Puerto Cayo

20131211-125733.jpgPretending to sleep in the hammock.

20131212-212543.jpgOur “Casa Blanca”, the red-tile roofed house.20131211-083230.jpgOur view from the bedroom balcony.

Puerto Cayo is a small, sleepy fishing village on the Pacific Coast of Ecuador. It is just west of Jipijapa (hippy hoppa) and between Manta and Puerto Lopez. The house we stayed at was two blocks up from the beach. Our first morning there we decided to spend on the beach. Miss P slept in so we didn’t make it out until around 10 am. I was concerned the beach may be busy but there was no need to fear. It seemed the only people on the beach, and there were only a few, were fishermen and a couple cops patrolling.

20131212-212044.jpgYes, the water was that blue!

The beach was nice, except some litter in the area just before the sand became moist and packed. I was rather unsettled by the amount of syringes I saw. I’m not sure if they were from local medical trash or illegal drug paraphernalia. Either way, I dint want to find any needles with my feet. We found that despite the many signs discouraging dumping trash it was a common and unfortunate occurrence.

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We spent the rest of the morning playing in the waves. Miss P squealed with delight as they crashed against her legs. She also enjoyed digging in the sand with her fingers. She’s quite the opposite of her sister who has always had a dislike for dirt (and sand). Much to my dismay she also tried eating the sand and rubbing it in her eyes. I had to fight the urge to keep her completely away from the sand and allow her to explore the world, but I am the one that will have to change that sand-filled diaper soon enough.

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There were several cabaña restaurants lining the beach and we frequented those during our stay. I brought food to cook but found the desire to dine on fresh seafood outweighed my desire to cook (or even throw together a few sandwiches). We sampled the ceviche (calamari being my favorite), fried seafood rice (calamari being Cory’s favorite), and pescado (fish) dishes (apanado/breaded and fried being Miss E’s favorite, though she thought it was chicken, and al ajillo/in garlic sauce was my favorite). The dishes were served with chifles or tostones (thin and thick fried green plantains, respectively). We even went out for breakfast one morning and sampled the local cabaña’s 3 breakfast dishes, two of which featured bolones, a large, round fried cake made of mashed cooked green plantains with queso fresco that is fried. Of course, I forgot a photo, but it was quite delicious served alongside fish in a pepper and onion sauce.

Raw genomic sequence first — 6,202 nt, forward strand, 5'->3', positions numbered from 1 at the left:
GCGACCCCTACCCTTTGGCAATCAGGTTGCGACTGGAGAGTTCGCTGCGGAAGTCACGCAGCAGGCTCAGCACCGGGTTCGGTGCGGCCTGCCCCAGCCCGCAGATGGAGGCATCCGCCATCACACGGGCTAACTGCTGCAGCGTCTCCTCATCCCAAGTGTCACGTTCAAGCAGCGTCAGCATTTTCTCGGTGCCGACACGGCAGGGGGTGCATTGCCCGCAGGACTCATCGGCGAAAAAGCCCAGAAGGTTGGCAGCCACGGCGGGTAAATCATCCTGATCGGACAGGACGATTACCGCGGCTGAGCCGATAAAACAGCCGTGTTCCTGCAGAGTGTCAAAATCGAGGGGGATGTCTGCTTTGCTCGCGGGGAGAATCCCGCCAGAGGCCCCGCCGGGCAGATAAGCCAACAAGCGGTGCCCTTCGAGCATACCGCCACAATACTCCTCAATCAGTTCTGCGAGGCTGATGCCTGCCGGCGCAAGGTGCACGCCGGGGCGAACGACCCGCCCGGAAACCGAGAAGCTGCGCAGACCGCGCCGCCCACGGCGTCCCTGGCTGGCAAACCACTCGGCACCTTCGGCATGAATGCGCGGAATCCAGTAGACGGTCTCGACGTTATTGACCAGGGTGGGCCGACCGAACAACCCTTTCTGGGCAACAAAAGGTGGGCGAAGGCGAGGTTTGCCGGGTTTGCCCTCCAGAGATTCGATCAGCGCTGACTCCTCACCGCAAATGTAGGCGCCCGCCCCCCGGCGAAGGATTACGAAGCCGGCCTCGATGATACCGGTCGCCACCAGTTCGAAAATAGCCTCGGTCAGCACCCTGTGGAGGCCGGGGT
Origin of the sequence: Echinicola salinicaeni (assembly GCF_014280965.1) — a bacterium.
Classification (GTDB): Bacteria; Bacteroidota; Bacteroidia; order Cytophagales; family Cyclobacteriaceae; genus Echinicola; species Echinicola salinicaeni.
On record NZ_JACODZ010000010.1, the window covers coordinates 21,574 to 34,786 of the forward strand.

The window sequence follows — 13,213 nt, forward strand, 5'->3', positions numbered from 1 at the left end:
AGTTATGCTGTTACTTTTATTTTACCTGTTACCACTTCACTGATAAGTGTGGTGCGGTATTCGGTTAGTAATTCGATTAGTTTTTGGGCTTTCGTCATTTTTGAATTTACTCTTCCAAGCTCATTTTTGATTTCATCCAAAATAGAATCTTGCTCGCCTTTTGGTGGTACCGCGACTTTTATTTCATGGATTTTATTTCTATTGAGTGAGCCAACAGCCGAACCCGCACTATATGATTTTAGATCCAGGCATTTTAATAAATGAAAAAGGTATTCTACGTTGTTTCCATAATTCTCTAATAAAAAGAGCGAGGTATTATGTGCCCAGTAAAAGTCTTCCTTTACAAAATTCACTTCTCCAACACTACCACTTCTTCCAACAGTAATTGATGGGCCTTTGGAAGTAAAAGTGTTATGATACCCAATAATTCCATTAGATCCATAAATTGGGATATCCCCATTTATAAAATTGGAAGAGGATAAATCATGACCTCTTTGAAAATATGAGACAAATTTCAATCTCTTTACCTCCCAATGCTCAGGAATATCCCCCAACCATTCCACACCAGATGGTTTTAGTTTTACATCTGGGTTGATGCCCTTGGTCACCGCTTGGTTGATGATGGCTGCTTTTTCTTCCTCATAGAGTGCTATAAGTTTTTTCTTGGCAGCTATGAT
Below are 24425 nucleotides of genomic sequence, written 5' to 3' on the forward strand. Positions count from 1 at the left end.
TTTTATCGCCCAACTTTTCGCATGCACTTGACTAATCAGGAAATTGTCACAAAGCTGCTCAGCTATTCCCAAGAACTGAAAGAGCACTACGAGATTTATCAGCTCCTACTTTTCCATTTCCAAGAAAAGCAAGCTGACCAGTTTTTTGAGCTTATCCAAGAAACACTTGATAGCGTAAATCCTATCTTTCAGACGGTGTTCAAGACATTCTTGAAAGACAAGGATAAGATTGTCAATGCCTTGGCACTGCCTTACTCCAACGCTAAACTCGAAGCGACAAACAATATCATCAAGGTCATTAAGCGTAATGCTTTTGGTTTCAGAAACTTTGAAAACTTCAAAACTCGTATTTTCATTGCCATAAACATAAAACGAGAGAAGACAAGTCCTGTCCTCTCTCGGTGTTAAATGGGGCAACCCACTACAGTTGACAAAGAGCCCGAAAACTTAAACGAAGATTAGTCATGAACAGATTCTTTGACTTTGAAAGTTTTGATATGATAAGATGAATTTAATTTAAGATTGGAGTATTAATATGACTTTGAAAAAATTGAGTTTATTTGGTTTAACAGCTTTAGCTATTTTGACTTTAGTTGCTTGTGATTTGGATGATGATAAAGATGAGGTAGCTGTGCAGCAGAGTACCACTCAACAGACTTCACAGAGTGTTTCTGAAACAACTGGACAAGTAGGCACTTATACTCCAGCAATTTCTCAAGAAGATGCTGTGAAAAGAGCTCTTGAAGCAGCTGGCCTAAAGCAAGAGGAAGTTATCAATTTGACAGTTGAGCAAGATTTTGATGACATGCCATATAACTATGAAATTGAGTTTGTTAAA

20131211-153717.jpgTypical cabaña menu.

20131211-153728.jpgAll the cabañas had seashell wind chimes. It was so relaxing to listen to them ‘chime’ along with the ocean waves.

20131211-153605.jpgCeviche de calamar.

20131211-153613.jpgArroz mixto (Fried rice with shrimp, king prawn, crab, octopus, fish and calamari.

We went to my father’s friend’s hotel (Los Sueños del Mar) the same evening to get some wi Fi and we watched the sunset over the ocean. Miss E enjoyed playing with the sweet hotel kitty and swinging in the hammocks. On the drive to the hotel I was struck by the simple houses we passed. I can’t fathom how poor some of these people must be, but then I thought of how rich they were in their landscape, the seaside, and that perhaps the life of simplicity truly was a richer, more fulfilled life.

20131211-154438.jpgI love her beach waves!

20131211-154458.jpgThe hotel kitty.

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And a bit more of the town:

20131212-212707.jpgA grazing burro near the town center.

20131212-212733.jpgI loved the seaside chapel.

20131212-212645.jpgThe stone work looks like a whale’s tail. Whale watching is a big tourist attraction in the area. Unfortunately, we were a bit late for whale watching season.

20131212-212628.jpgThe local meat market? It’s difficult to see but that stuff hanging was meat/tripe/pork skin.

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Categories: Ecuador, Uncategorized | Tags: , , , , , , , | 1 Comment

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One thought on “Puerto Cayo

  1. Pingback: Ten Things We Will Miss When We Leave Ecuador | Homeless Vagabonds

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